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Turn to Jesus (Article)

When God Crosses Your Path
Father Luis Alberto Henao Arbeláez, L.C. (Colombia)

P. Luis Alberto Henao Arbeláez , L.C.
Fr. Luis Alberto Henao Arbeláez , LC

I was born on the 23rd of October, 1975 in Medellín, Colombia into the bosom of a Catholic family where I lived; from my when I was small, it was always a very beautiful atmosphere of faith.  My parents’ names are Luis Ángel Henao Osorio and María Olivia Arbeláez Valencia. At home we were two children: Diana Patricia (who is now married and who has two wonderful children) and one servant.  My parents were always concerned about giving us the best education.  For that reason I had the opportunity of studying at the La Salle School of Envigado, Colombia.  I am still very grateful to the La Salle brothers and every teacher who with the best way of teaching and with a lot of love they gave us their best to teach us authentic Christian and human values.

I lived my entire childhood in Santa María de Itagüí, even though I can say that my social life and my friendships were more developed in Envigado.  I belonged to the parish of Carmelo, where I received my catechism, made my First Communion, and received confirmation.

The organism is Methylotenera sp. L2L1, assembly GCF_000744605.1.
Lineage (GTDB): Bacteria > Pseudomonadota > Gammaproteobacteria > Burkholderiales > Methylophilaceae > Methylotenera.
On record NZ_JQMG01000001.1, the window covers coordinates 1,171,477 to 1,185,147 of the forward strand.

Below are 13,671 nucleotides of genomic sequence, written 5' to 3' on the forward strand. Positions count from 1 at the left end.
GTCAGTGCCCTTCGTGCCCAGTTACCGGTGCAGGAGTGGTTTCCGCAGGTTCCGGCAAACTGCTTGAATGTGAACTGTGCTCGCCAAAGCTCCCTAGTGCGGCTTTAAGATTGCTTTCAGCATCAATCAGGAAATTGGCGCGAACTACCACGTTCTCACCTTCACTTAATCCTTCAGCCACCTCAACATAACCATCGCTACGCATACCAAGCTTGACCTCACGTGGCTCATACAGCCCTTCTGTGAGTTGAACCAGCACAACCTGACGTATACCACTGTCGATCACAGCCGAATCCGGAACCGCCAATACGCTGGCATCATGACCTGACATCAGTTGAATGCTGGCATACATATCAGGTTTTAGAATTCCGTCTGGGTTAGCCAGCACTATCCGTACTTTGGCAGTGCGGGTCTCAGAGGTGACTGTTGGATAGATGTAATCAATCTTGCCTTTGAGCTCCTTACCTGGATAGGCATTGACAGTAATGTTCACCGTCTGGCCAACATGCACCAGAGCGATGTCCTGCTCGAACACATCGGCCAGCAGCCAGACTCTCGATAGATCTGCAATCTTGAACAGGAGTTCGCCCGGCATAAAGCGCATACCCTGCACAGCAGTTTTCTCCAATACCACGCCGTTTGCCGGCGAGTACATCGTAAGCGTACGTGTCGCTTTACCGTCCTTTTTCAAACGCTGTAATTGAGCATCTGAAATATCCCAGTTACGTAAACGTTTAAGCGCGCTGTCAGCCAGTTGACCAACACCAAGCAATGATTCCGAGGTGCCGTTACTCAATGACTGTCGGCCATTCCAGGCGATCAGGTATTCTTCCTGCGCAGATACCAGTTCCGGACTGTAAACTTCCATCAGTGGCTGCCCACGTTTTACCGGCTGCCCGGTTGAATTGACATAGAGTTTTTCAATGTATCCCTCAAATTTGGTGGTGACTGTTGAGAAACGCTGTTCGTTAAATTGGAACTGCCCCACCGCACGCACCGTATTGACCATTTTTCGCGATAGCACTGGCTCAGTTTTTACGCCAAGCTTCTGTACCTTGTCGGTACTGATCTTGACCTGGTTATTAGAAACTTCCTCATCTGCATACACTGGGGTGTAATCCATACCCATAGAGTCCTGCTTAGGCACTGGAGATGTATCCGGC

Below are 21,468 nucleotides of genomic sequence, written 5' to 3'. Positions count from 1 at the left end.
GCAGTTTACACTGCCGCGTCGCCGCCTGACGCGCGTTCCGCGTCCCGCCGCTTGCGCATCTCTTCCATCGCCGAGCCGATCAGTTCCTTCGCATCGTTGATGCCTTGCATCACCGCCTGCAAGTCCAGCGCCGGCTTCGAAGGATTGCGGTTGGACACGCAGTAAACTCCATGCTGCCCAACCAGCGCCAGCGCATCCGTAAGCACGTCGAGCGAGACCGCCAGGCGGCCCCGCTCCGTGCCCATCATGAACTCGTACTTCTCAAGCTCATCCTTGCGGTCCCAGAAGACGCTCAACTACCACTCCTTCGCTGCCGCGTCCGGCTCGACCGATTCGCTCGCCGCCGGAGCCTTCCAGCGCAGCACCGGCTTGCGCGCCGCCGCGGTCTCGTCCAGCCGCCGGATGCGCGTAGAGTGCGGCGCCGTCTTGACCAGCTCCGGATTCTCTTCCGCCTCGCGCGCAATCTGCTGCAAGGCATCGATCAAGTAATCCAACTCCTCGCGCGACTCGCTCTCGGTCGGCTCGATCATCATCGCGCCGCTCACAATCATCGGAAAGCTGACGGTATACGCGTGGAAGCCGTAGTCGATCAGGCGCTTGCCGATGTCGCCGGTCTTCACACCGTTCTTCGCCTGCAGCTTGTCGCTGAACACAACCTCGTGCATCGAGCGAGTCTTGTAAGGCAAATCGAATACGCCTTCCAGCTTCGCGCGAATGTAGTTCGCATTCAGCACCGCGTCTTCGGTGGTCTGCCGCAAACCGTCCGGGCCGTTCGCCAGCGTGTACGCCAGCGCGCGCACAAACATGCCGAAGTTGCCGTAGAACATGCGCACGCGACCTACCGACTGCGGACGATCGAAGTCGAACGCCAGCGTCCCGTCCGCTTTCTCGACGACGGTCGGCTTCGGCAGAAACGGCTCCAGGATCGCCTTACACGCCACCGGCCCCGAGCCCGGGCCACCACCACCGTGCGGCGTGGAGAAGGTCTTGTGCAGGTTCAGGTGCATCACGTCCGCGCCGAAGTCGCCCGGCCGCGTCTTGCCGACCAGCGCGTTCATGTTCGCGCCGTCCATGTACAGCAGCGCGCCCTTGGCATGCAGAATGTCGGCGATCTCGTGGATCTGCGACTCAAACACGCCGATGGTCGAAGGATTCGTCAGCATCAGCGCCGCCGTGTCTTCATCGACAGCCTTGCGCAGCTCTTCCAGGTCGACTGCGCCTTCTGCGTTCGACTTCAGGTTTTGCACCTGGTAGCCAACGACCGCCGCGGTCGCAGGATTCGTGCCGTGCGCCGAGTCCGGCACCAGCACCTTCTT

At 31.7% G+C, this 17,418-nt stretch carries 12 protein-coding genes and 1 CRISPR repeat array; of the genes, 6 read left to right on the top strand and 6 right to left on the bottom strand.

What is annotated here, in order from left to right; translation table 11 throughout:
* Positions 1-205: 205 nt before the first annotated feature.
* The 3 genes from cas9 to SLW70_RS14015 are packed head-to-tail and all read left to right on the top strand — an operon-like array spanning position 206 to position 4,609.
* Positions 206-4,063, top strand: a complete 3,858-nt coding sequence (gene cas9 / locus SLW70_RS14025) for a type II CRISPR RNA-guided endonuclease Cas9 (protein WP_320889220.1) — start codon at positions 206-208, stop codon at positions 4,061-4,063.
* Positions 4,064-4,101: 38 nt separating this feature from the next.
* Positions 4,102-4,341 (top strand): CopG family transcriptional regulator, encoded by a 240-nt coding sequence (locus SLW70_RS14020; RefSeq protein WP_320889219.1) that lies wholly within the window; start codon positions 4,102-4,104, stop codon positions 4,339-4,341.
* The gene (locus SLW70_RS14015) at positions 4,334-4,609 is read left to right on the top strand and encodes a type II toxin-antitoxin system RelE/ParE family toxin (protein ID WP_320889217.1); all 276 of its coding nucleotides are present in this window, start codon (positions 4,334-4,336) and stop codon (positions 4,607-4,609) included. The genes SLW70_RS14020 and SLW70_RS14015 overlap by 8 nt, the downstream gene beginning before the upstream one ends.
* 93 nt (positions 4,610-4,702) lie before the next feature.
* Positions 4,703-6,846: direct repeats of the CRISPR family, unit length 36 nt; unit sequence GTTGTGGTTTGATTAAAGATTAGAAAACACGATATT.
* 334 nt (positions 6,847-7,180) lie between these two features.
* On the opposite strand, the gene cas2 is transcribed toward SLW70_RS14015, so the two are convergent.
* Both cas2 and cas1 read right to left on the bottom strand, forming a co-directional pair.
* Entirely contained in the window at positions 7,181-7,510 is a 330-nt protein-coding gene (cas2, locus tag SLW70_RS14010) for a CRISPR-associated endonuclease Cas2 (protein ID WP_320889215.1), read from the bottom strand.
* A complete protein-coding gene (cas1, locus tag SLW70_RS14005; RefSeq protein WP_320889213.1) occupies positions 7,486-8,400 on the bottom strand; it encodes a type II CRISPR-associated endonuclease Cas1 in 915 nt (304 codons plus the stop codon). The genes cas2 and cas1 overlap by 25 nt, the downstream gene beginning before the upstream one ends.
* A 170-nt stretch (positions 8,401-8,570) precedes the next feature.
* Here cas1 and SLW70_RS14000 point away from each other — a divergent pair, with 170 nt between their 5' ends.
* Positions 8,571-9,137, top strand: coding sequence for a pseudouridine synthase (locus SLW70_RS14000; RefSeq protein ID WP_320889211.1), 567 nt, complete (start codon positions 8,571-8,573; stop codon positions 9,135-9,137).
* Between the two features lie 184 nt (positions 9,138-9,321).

The groups of friends that I frequented were at the school, and our friendships were beautiful and filled with enriching experiences.  I belonged to Scouts of the high-school for more than twelve years, where I discovered the beauty of creation and learned how to appreciate it.  In Colombia, Scouts were completely identified with the Catholic Faith, so that in all of the activities there was an atmosphere of religious depth that was very natural. Without a doubt, this helped preserve us from aggressive atmospheres that were contrary to the human and Christian values.

Another aspect of my youth was shaped by the Red Cross.  I dedicated myself completely to work at an emergency center of the Red Cross in Colombia. I can say that the experience of working with the Red Cross has shown me the necessity of giving human suffering a supernatural meaning.